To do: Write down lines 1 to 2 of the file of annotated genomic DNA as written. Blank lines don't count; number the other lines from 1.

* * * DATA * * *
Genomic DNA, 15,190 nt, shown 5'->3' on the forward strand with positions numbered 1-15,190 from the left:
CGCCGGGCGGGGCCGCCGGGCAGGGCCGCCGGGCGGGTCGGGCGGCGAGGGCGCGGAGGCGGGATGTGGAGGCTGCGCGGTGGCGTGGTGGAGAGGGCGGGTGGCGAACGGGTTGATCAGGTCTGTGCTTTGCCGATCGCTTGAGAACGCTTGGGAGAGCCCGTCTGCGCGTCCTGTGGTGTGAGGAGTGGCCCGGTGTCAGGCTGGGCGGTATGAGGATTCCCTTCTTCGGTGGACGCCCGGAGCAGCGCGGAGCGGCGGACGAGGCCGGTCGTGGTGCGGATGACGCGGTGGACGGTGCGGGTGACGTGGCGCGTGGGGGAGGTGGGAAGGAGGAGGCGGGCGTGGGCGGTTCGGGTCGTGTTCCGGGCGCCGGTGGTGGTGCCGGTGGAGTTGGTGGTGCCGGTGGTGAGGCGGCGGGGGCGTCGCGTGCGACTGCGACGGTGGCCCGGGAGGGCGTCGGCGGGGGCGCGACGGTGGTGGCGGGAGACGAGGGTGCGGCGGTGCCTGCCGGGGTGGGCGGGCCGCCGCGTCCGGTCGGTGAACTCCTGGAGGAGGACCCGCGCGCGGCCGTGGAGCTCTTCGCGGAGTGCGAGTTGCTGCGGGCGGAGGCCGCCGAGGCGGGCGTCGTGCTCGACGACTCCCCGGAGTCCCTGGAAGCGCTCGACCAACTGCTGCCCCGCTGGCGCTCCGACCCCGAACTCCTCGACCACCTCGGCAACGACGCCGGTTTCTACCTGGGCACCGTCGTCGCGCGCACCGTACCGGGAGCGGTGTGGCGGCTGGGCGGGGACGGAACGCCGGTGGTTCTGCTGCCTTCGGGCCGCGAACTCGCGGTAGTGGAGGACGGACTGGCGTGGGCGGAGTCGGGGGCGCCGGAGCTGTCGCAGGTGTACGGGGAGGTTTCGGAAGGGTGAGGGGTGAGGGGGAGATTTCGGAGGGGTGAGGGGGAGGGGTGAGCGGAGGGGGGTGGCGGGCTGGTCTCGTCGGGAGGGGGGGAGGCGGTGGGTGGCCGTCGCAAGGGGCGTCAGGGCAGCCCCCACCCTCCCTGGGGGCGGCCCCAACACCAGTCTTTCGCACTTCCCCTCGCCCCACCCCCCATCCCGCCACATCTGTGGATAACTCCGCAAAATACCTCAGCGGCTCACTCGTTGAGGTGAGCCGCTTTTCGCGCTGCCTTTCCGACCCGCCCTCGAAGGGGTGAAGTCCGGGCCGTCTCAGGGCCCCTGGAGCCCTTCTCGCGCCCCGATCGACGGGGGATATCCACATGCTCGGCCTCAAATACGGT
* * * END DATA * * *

Genomic DNA, 15,190 nt, shown 5'->3' on the forward strand with positions numbered 1-15,190 from the left:
CGCCGGGCGGGGCCGCCGGGCAGGGCCGCCGGGCGGGTCGGGCGGCGAGGGCGCGGAGGCGGGATGTGGAGGCTGCGCGGTGGCGTGGTGGAGAGGGCGGGTGGCGAACGGGTTGATCAGGTCTGTGCTTTGCCGATCGCTTGAGAACGCTTGGGAGAGCCCGTCTGCGCGTCCTGTGGTGTGAGGAGTGGCCCGGTGTCAGGCTGGGCGGTATGAGGATTCCCTTCTTCGGTGGACGCCCGGAGCAGCGCGGAGCGGCGGACGAGGCCGGTCGTGGTGCGGATGACGCGGTGGACGGTGCGGGTGACGTGGCGCGTGGGGGAGGTGGGAAGGAGGAGGCGGGCGTGGGCGGTTCGGGTCGTGTTCCGGGCGCCGGTGGTGGTGCCGGTGGAGTTGGTGGTGCCGGTGGTGAGGCGGCGGGGGCGTCGCGTGCGACTGCGACGGTGGCCCGGGAGGGCGTCGGCGGGGGCGCGACGGTGGTGGCGGGAGACGAGGGTGCGGCGGTGCCTGCCGGGGTGGGCGGGCCGCCGCGTCCGGTCGGTGAACTCCTGGAGGAGGACCCGCGCGCGGCCGTGGAGCTCTTCGCGGAGTGCGAGTTGCTGCGGGCGGAGGCCGCCGAGGCGGGCGTCGTGCTCGACGACTCCCCGGAGTCCCTGGAAGCGCTCGACCAACTGCTGCCCCGCTGGCGCTCCGACCCCGAACTCCTCGACCACCTCGGCAACGACGCCGGTTTCTACCTGGGCACCGTCGTCGCGCGCACCGTACCGGGAGCGGTGTGGCGGCTGGGCGGGGACGGAACGCCGGTGGTTCTGCTGCCTTCGGGCCGCGAACTCGCGGTAGTGGAGGACGGACTGGCGTGGGCGGAGTCGGGGGCGCCGGAGCTGTCGCAGGTGTACGGGGAGGTTTCGGAAGGGTGAGGGGTGAGGGGGAGATTTCGGAGGGGTGAGGGGGAGGGGTGAGCGGAGGGGGGTGGCGGGCTGGTCTCGTCGGGAGGGGGGGAGGCGGTGGGTGGCCGTCGCAAGGGGCGTCAGGGCAGCCCCCACCCTCCCTGGGGGCGGCCCCAACACCAGTCTTTCGCACTTCCCCTCGCCCCACCCCCCATCCCGCCACATCTGTGGATAACTCCGCAAAATACCTCAGCGGCTCACTCGTTGAGGTGAGCCGCTTTTCGCGCTGCCTTTCCGACCCGCCCTCGAAGGGGTGAAGTCCGGGCCGTCTCAGGGCCCCTGGAGCCCTTCTCGCGCCCCGATCGACGGGGGATATCCACATGCTCGGCCTCAAATACGGT